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CDL Driver Disqualification

Last Updated: Mar 28, 2017

What New Drivers Need To Know About CDL Driver Disqualifications:

The FMCSA regulations specify certain circumstances that will disqualify a driver from legally operating a CMV , temporarily or permanently.

Issues resulting in disqualification apply only to CDL or CLP holders, or those required to have a CLP or CDL in the vehicle they are operating. Tickets, DUI or DWI , and other legal issues that happened before a driver was issued a CDL or CLP , or to non-CDL or CLP holders, who were not required to have one, will affect drivers only as far as company policy, with the exception of getting the Hazmat endorsement. In other words, non-CDL holders who got tickets or DUI-DWI in non-commercial vehicles are not covered by FMCSA regulations.

See Also: TSA Disqualifying Offenses & Factors

In extreme cases, the FMCSA may disqualify drivers deemed to be an "imminent hazard", and remove them from the road.

See Also: Disqualification of drivers determined to constitute an imminent hazard.

Some circumstances will result in a lifetime disqualification from operating CMV's, with some being eligible for reinstatement after 10 years. A driver who uses a CMV in the commission of a felony involving manufacturing, distributing, or dispensing a controlled substance is disqualified for life with no possibility of reinstatement.

CDL Driver Disqualification For Major Offenses:

Reinstatement after lifetime disqualification:

A driver disqualified for life for major offenses listed below MAY be reinstated by the State after 10 years, provided that person has voluntarily entered and completed the appropriate state-approved rehabilitation program.

Any driver reinstated after a lifetime disqualification who is subsequently convicted of another major offense cannot be reinstated again.

If a CDL or CLP driver operates a motor vehicle and is convicted of:

  • Being under the influence of alcohol as prescribed by State law.
  • Being under the influence of a controlled substance.
  • Having an alcohol concentration of 0.04 or greater while operating a CMV.
  • Refusing to take an alcohol test as required by a State or jurisdiction under its implied consent laws or regulations
  • Leaving the scene of an accident.
  • Using the vehicle to commit a felony, other than felony involving manufacturing, distributing, or dispensing a controlled substance.

Disqualification from driving a CMV is as follows:

  • 1 Year:

    For the first conviction or test refusal while operating either a CMV or non-CMV.

  • 3 Years:

    For the first conviction or test refusal while operating a CMV transporting hazardous materials.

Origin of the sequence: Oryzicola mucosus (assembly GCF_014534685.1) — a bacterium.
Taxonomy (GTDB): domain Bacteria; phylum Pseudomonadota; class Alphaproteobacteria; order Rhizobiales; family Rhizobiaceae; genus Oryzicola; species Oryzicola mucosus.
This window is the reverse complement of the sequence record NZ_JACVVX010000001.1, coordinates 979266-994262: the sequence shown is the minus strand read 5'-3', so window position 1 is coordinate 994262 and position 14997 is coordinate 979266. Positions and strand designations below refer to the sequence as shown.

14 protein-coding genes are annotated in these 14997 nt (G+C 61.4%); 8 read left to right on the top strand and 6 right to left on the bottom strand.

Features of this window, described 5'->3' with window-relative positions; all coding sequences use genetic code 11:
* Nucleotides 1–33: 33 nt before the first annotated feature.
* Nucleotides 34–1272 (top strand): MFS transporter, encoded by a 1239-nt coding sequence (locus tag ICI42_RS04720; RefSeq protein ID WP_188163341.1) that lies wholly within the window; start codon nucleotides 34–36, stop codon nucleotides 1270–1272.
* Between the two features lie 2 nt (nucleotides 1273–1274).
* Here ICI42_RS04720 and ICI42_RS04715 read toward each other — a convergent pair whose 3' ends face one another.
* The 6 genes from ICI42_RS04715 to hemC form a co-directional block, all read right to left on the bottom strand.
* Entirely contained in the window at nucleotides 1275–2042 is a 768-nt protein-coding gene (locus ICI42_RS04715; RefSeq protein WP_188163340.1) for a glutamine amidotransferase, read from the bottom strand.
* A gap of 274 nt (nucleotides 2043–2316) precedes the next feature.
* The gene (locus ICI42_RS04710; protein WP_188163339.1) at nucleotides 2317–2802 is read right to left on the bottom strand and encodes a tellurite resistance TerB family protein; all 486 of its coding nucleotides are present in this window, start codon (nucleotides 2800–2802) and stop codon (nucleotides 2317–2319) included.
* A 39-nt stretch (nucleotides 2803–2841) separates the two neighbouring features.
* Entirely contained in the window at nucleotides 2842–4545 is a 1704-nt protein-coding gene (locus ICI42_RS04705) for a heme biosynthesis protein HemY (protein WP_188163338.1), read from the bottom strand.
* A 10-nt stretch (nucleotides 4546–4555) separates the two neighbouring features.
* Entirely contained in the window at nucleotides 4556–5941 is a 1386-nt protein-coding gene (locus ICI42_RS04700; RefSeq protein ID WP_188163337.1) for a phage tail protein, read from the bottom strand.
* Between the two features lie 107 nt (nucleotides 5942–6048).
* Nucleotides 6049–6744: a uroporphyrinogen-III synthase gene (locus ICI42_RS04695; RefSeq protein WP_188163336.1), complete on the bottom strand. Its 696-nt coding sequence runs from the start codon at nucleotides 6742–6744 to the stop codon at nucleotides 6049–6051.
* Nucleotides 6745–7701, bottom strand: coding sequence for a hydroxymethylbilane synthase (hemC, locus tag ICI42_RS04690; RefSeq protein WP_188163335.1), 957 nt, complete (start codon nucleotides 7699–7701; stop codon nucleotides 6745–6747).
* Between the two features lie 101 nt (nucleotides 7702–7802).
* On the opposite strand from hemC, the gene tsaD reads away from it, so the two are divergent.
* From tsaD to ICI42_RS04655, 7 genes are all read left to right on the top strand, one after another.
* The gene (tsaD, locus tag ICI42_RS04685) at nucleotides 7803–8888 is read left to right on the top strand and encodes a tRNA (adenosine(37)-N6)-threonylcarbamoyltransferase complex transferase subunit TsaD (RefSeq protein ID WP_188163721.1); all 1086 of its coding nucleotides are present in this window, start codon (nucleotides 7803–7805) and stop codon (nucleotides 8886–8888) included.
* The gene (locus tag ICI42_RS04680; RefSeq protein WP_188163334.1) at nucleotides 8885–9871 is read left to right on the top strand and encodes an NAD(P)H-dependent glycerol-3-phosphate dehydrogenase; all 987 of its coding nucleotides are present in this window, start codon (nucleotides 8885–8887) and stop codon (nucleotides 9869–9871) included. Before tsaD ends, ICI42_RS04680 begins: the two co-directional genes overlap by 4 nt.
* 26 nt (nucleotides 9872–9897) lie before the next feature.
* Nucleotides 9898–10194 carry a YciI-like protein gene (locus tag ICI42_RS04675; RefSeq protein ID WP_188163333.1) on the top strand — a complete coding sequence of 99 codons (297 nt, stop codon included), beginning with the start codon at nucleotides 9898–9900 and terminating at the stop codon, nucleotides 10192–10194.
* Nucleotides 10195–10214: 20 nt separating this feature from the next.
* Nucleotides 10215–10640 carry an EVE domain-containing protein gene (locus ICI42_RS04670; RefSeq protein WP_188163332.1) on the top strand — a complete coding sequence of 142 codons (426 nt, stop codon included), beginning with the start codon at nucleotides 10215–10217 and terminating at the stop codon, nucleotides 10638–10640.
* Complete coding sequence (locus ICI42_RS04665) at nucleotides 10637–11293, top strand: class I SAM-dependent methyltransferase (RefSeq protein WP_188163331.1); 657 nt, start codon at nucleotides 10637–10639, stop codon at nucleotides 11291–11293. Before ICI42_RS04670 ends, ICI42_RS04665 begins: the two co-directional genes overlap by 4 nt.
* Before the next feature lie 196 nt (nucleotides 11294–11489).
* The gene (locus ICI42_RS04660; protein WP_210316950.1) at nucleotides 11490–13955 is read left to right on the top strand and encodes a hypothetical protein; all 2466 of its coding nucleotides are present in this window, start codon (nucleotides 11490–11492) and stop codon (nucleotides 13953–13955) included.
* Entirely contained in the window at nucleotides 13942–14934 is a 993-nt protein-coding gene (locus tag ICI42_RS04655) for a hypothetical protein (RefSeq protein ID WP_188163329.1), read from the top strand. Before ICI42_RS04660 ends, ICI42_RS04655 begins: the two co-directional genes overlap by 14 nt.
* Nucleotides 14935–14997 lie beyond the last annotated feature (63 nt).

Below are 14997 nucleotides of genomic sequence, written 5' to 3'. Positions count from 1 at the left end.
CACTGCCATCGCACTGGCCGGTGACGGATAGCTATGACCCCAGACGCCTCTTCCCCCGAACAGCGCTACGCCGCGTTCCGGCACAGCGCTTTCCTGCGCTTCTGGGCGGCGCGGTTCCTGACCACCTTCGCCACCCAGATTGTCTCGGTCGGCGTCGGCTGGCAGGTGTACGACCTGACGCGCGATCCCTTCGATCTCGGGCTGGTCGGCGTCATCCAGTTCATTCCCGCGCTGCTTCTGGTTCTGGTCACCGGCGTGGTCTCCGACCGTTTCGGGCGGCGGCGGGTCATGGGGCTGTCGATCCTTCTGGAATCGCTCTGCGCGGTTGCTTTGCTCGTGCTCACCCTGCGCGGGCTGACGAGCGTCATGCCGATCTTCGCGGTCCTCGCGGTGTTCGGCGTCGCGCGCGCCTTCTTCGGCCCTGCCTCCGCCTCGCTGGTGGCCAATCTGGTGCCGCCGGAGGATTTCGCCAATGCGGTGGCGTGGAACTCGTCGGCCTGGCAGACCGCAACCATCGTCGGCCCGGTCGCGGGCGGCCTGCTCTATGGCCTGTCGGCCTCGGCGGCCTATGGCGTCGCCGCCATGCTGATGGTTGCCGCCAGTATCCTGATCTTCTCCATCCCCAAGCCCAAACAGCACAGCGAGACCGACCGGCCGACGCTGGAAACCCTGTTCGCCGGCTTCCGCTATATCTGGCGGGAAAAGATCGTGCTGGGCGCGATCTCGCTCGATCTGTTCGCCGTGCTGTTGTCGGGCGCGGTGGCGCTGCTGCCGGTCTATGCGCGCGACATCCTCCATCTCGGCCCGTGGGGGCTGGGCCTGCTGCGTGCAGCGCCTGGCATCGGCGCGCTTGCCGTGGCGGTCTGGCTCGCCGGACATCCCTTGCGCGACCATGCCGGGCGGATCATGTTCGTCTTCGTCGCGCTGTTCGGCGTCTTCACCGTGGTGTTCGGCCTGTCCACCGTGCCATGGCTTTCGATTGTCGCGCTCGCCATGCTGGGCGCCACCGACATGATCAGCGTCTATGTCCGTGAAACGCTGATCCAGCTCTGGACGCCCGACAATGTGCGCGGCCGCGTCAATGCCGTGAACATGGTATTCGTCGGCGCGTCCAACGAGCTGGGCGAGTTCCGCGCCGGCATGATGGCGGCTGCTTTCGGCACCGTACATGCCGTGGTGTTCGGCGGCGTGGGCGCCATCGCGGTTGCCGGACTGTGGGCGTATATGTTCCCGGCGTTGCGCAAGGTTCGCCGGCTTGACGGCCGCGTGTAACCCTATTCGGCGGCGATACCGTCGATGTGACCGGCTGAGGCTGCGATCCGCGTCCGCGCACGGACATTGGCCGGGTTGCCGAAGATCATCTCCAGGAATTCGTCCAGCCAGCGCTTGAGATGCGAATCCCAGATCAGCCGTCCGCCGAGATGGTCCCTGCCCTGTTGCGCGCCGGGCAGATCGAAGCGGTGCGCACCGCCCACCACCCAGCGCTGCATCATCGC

• Life, Eligible For Possible 10-Year Reinstatement:

    For second conviction or test refusal for combination of any major offenses while operating either a CMV or non-CMV.

If a CDL or CLP driver operates a commercial motor vehicle and is convicted of:

  • Driving a CMV when, as a result of prior violations committed operating a CMV, the driver's CLP or CDL is revoked, suspended, or canceled, or the driver is disqualified from operating a CMV or,
  • Causing a fatality through the negligent operation of a CMV, including but not limited to the crimes of motor vehicle manslaughter, homicide by motor vehicle and negligent homicide.

Disqualification from driving a CMV is as follows:

  • 1 Year:

    For the first conviction or test refusal while operating a CMV.

  • 3 Years:

    For the first conviction or test refusal while operating a CMV transporting hazardous materials.

  • Life, Eligible For Possible 10-Year Reinstatement:

    For second conviction or test refusal for combination of any major offenses while operating a CMV.

Lifetime Disqualification From Operating A CMV, With No Possibility Of Reinstatement:

Any driver convicted of using either a CMV or a non-CMV in the commission of a felony involving manufacturing, distributing, or dispensing of a controlled substance will be permanently disqualified from operating a CMV for life, with no chance of being reinstated. Ever.

CDL Driver Disqualification For Serious Traffic Violations:

If a CDL or CLP driver operates a motor vehicle and is convicted of:

  • Speeding excessively, involving any speed of 15 mph or more above the regulated or posted speed limit.
  • Driving recklessly, as defined by State or local law or regulation.
  • Making improper or erratic traffic lane changes.
  • Following the vehicle ahead too closely.
  • Violating State or local law relating to motor vehicle traffic control.

Disqualification from driving a CMV is as follows:

  • 60 Days:

    For a second conviction of any serious traffic violations within a 3-year period in a CMV, or in a non-CMV that results in suspension or revocation of the driver's non-CMV license.

  • 120 Days:

    For a third or subsequent conviction of any serious traffic violations within a 3-year period in a CMV, or in a non-CMV that results in suspension or revocation of the driver's non-CMV license.

If a CDL or CLP driver operates a motor vehicle and is convicted of:

  • Driving a CMV without obtaining a CLP or CDL.
  • Driving a CMV without a CLP or CDL in the driver's possession and failing to provide proof otherwise by court date.
  • Driving a CMV without the proper class of CLP or CDL and/or endorsements for the specific vehicle group being operated or for the passengers or type of cargo being transported.
  • Violating a State or local law or ordinance on motor vehicle traffic control prohibiting texting while driving a CMV
  • Violating a State or local law or ordinance on motor vehicle traffic control restricting or prohibiting the use of a hand-held mobile telephone while driving a CMV.

Disqualification from driving a CMV is as follows:

  • 60 Days:

    For a second conviction of any serious traffic violations within a 3-year period in a CMV.

  • 120 Days:

    For a third or subsequent conviction of any serious traffic violations within a 3-year period in a CMV.

CDL Driver Disqualification For Railroad-Highway Grade Crossing Offenses:

Drivers can be disqualified if they are convicted of operating a CMV in violation of a Federal, State or local law because:

  • The driver is not required to always stop, but fails to slow down and check that tracks are clear of an approaching train.